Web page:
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Rubber Molds Made for Columbia University Post Tops

Rubber Molds Made for Columbia University Post Tops

New Haven, CT – Grand Light was contracted by Columbia University to reproduce lighting components on existing lamp posts throughout the Morningside campus. Grand Light will cast bronze finial components for 15 of the existing lamp posts, which are replicated from an existing that was removed from one of the posts.


Each finial is made up of 5 components: finial base, finial bottom, finial top, finial ball, and an eagle. Grand Light will create a separate mold for the casting of each part. Shown below are three steps in the first process of mold making, there are many steps to each process and each is very time and labor intensive. There will be days of individual steps for each step of the entire process, until pouring day and that day is a one shot deal, you either yield a good casting or start all over. That is why this process is so intensive because each step is critical to yield a good casting.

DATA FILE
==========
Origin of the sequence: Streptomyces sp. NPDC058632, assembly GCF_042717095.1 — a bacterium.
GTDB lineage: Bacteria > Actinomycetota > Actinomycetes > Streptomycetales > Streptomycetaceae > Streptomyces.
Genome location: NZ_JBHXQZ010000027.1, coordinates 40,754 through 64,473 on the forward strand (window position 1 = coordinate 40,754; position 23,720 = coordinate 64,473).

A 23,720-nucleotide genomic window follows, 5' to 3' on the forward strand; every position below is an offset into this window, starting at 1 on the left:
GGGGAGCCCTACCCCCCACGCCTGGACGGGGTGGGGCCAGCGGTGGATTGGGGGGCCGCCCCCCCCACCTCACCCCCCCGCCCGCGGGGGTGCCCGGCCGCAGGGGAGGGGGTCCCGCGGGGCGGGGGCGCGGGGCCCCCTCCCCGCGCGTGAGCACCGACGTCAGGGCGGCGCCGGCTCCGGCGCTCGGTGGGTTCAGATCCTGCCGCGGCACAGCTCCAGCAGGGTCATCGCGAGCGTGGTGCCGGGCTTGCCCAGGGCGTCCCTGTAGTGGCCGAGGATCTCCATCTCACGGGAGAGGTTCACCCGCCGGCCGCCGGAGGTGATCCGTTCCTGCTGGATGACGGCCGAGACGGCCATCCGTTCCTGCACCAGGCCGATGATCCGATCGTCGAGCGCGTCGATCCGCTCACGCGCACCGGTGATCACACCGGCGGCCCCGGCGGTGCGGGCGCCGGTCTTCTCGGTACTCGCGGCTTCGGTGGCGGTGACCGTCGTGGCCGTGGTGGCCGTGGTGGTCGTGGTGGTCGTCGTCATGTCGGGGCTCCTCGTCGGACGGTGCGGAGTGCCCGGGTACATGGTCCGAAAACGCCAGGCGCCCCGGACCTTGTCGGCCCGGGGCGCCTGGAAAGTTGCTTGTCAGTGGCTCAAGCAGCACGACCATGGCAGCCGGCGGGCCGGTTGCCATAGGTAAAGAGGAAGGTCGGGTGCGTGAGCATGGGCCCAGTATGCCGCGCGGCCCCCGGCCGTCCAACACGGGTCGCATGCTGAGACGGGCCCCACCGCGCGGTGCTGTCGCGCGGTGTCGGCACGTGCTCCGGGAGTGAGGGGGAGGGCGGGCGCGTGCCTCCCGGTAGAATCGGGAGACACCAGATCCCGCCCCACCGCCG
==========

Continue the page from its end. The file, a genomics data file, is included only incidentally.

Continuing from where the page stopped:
The molds are cast in rubber and split to pull off the original piece. Then the molds are put back together and filled with wax encapsulating the entire component. The mold then moves to the “slurry room”. An intensive process of dipping and applying slurry (ceramic based mixture) in a temperature and humidly controlled environment will began. This process will take several days to complete as the slurry has to completely cure out and dry before applying the next coat. This process continues until the slurry walls have a consistent thickness and is strong enough to hold together under the pressure of 2300 degree bronze. The slurry form is then supported by applying wax (structural) rods to hold the voids open and support the ceramic shell in every area to keep the mold from collapsing during the pour. Once the rods are in place and the ceramic shell is completely cured out the mold is ready to pour. They will get each piece of this assembly in a cured state of slurry and pour all of them at one time using one heat of the furnace.

 

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